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The Great Interrogation Jack London

Chapter II

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Table Of Contents: Tales of the Klondyke

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Perhaps it was this which made Mrs. Sayther nervous; for she changed her position constantly, now to look up the river, now down, or to scan the gloomy shores for the half-hidden mouths of back channels. After an hour or so the boatmen were sent ashore to pitch camp for the night, but Pierre remained with his mistress to watch.

"Ah! him come thees tam," he whispered, after a long silence, his gaze bent up the river to the head of the island.

A canoe, with a paddle flashing on either side, was slipping down the current. In the stern a man's form, and in the bow a woman's, swung rhythmically to the work. Mrs. Sayther had no eyes for the woman till the canoe drove in closer and her bizarre beauty peremptorily demanded notice. A close-fitting blouse of moose-skin, fantastically beaded, outlined faithfully the well-rounded lines of her body, while a silken kerchief, gay of color and picturesquely draped, partly covered great masses of blue-black hair. But it was the face, cast belike in copper bronze, which caught and held Mrs. Sayther's fleeting glance. Eyes, piercing and black and large, with a traditionary hint of obliqueness, looked forth from under clear-stencilled, clean-arching brows. Without suggesting cadaverousness, though high-boned and prominent, the cheeks fell away and met in a mouth, thin-lipped and softly strong. It was a face which advertised the dimmest trace of ancient Mongol blood, a reversion, after long centuries of wandering, to the parent stem. This effect was heightened by the delicately aquiline nose with its thin trembling nostrils, and by the general air of eagle wildness which seemed to characterize not only the face but the creature herself. She was, in fact, the Tartar type modified to idealization, and the tribe of Red Indian is lucky that breeds such a unique body once in a score of generations.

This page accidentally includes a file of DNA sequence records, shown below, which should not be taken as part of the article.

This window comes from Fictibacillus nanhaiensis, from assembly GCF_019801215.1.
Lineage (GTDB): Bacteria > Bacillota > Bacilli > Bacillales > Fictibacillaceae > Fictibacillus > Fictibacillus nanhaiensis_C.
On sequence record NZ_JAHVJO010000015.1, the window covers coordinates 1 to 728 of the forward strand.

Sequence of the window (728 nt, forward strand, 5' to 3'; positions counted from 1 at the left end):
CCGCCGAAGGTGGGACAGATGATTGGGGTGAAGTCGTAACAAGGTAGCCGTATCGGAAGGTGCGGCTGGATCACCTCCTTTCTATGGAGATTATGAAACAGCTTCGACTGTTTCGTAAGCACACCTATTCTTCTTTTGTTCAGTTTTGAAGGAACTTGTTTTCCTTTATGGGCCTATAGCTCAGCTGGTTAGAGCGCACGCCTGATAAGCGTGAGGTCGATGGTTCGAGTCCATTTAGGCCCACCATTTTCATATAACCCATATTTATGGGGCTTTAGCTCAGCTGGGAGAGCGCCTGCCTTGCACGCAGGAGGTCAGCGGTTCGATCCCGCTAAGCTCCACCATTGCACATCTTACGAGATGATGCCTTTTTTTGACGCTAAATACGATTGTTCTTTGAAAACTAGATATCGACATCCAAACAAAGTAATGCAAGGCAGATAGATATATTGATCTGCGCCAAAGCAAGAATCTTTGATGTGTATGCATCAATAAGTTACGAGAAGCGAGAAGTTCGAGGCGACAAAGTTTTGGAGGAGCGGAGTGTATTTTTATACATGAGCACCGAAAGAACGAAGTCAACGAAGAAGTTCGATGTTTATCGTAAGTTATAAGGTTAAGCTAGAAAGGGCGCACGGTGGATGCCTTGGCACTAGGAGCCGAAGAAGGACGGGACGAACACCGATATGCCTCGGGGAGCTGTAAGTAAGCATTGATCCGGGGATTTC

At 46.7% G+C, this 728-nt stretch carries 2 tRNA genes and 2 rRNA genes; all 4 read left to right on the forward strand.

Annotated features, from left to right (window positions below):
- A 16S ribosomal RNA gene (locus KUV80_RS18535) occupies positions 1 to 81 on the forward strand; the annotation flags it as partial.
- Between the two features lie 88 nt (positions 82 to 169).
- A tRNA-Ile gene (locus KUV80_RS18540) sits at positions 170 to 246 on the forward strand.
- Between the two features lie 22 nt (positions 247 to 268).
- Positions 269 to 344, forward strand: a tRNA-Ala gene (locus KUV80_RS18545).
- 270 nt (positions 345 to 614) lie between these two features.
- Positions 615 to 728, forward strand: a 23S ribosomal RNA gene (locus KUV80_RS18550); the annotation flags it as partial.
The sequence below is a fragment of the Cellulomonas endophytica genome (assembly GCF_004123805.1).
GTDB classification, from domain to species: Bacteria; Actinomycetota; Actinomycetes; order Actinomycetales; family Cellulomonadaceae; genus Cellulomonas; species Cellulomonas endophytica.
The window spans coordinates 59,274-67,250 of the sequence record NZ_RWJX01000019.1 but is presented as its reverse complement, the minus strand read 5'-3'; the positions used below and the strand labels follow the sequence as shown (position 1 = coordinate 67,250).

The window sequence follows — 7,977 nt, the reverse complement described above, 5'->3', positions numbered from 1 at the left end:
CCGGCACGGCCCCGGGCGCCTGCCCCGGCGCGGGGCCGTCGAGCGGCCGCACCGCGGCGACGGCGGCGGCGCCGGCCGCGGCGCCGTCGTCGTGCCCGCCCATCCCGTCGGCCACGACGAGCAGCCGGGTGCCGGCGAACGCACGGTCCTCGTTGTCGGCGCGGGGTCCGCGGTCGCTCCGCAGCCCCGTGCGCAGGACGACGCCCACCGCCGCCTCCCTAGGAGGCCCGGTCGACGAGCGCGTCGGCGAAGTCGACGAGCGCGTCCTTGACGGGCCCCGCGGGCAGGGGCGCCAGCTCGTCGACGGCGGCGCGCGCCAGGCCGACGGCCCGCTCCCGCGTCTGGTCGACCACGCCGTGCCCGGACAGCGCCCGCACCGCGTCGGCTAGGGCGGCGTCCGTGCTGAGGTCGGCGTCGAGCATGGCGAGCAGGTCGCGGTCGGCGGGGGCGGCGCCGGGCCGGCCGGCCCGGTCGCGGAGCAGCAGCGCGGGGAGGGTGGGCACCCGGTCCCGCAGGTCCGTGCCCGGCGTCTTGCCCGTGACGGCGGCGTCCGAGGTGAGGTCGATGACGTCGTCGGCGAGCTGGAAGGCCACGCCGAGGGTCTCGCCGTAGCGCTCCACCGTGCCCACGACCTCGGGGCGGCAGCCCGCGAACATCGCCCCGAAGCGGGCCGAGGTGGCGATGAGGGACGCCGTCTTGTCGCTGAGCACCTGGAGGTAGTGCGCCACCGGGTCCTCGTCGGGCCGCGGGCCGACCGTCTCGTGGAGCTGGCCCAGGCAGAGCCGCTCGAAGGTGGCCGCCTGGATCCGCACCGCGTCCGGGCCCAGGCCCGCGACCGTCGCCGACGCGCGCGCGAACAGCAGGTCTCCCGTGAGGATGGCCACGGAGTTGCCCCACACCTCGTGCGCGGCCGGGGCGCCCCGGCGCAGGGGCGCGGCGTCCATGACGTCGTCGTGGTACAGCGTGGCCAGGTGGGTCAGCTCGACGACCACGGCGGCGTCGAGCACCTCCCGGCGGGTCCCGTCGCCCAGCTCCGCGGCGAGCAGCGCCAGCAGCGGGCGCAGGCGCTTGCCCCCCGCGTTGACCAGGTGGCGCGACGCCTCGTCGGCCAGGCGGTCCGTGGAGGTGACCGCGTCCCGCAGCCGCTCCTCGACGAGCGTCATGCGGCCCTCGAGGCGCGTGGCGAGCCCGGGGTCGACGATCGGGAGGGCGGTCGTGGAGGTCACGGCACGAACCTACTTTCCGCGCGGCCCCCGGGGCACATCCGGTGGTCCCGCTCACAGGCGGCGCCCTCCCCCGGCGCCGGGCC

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Dipping long strokes and strong, the girl, in concert with the man, suddenly whirled the tiny craft about against the current and brought it gently to the shore. Another instant and she stood at the top of the bank, heaving up by rope, hand under hand, a quarter of fresh-killed moose. Then the man followed her, and together, with a swift rush, they drew up the canoe. The dogs were in a whining mass about them, and as the girl stooped among them caressingly, the man's gaze fell upon Mrs. Sayther, who had arisen. He looked, brushed his eyes unconsciously as though his sight were deceiving him, and looked again.

"Karen," he said simply, coming forward and extending his hand, "I thought for the moment I was dreaming. I went snow-blind for a time, this spring, and since then my eyes have been playing tricks with me."

Mrs. Sayther, whose flush had deepened and whose heart was urging painfully, had been prepared for almost anything save this coolly extended hand; but she tactfully curbed herself and grasped it heartily with her own.

"You know, Dave, I threatened often to come, and I would have, too, only--only--"

"Only I didn't give the word." David Payne laughed and watched the Indian girl disappearing into the cabin.

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Tales of the Klondyke
Jack London

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